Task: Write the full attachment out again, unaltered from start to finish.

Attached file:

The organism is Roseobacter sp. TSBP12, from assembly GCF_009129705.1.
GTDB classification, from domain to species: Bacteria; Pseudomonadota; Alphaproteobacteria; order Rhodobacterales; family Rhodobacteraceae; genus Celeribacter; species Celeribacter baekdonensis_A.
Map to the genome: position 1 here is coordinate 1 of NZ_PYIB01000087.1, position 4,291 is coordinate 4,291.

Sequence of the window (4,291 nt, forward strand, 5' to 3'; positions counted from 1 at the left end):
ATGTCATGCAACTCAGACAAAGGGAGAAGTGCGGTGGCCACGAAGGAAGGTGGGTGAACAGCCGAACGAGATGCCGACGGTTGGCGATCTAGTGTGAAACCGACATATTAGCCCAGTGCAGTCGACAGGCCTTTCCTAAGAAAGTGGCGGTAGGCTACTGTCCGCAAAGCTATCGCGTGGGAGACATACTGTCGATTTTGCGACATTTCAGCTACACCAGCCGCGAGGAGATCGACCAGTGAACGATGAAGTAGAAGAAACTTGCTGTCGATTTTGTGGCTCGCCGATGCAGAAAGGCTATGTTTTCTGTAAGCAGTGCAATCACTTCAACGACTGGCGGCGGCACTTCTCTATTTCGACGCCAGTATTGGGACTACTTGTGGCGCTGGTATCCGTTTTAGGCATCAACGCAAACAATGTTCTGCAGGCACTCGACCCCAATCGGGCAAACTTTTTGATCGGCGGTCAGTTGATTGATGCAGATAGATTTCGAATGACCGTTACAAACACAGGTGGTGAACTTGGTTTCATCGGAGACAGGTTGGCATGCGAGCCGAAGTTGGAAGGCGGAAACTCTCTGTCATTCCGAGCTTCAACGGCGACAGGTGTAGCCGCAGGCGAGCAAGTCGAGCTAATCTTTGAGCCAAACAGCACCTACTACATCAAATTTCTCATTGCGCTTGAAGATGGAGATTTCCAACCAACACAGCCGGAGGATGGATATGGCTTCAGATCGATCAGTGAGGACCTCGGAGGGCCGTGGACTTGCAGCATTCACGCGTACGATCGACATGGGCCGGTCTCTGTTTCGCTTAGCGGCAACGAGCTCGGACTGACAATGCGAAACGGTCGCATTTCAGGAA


The organism is Roseobacter sp. TSBP12, from assembly GCF_009129705.1.
GTDB classification, from domain to species: Bacteria; Pseudomonadota; Alphaproteobacteria; order Rhodobacterales; family Rhodobacteraceae; genus Celeribacter; species Celeribacter baekdonensis_A.
Map to the genome: position 1 here is coordinate 1 of NZ_PYIB01000087.1, position 4,291 is coordinate 4,291.

Sequence of the window (4,291 nt, forward strand, 5' to 3'; positions counted from 1 at the left end):
ATGTCATGCAACTCAGACAAAGGGAGAAGTGCGGTGGCCACGAAGGAAGGTGGGTGAACAGCCGAACGAGATGCCGACGGTTGGCGATCTAGTGTGAAACCGACATATTAGCCCAGTGCAGTCGACAGGCCTTTCCTAAGAAAGTGGCGGTAGGCTACTGTCCGCAAAGCTATCGCGTGGGAGACATACTGTCGATTTTGCGACATTTCAGCTACACCAGCCGCGAGGAGATCGACCAGTGAACGATGAAGTAGAAGAAACTTGCTGTCGATTTTGTGGCTCGCCGATGCAGAAAGGCTATGTTTTCTGTAAGCAGTGCAATCACTTCAACGACTGGCGGCGGCACTTCTCTATTTCGACGCCAGTATTGGGACTACTTGTGGCGCTGGTATCCGTTTTAGGCATCAACGCAAACAATGTTCTGCAGGCACTCGACCCCAATCGGGCAAACTTTTTGATCGGCGGTCAGTTGATTGATGCAGATAGATTTCGAATGACCGTTACAAACACAGGTGGTGAACTTGGTTTCATCGGAGACAGGTTGGCATGCGAGCCGAAGTTGGAAGGCGGAAACTCTCTGTCATTCCGAGCTTCAACGGCGACAGGTGTAGCCGCAGGCGAGCAAGTCGAGCTAATCTTTGAGCCAAACAGCACCTACTACATCAAATTTCTCATTGCGCTTGAAGATGGAGATTTCCAACCAACACAGCCGGAGGATGGATATGGCTTCAGATCGATCAGTGAGGACCTCGGAGGGCCGTGGACTTGCAGCATTCACGCGTACGATCGACATGGGCCGGTCTCTGTTTCGCTTAGCGGCAACGAGCTCGGACTGACAATGCGAAACGGTCGCATTTCAGGAA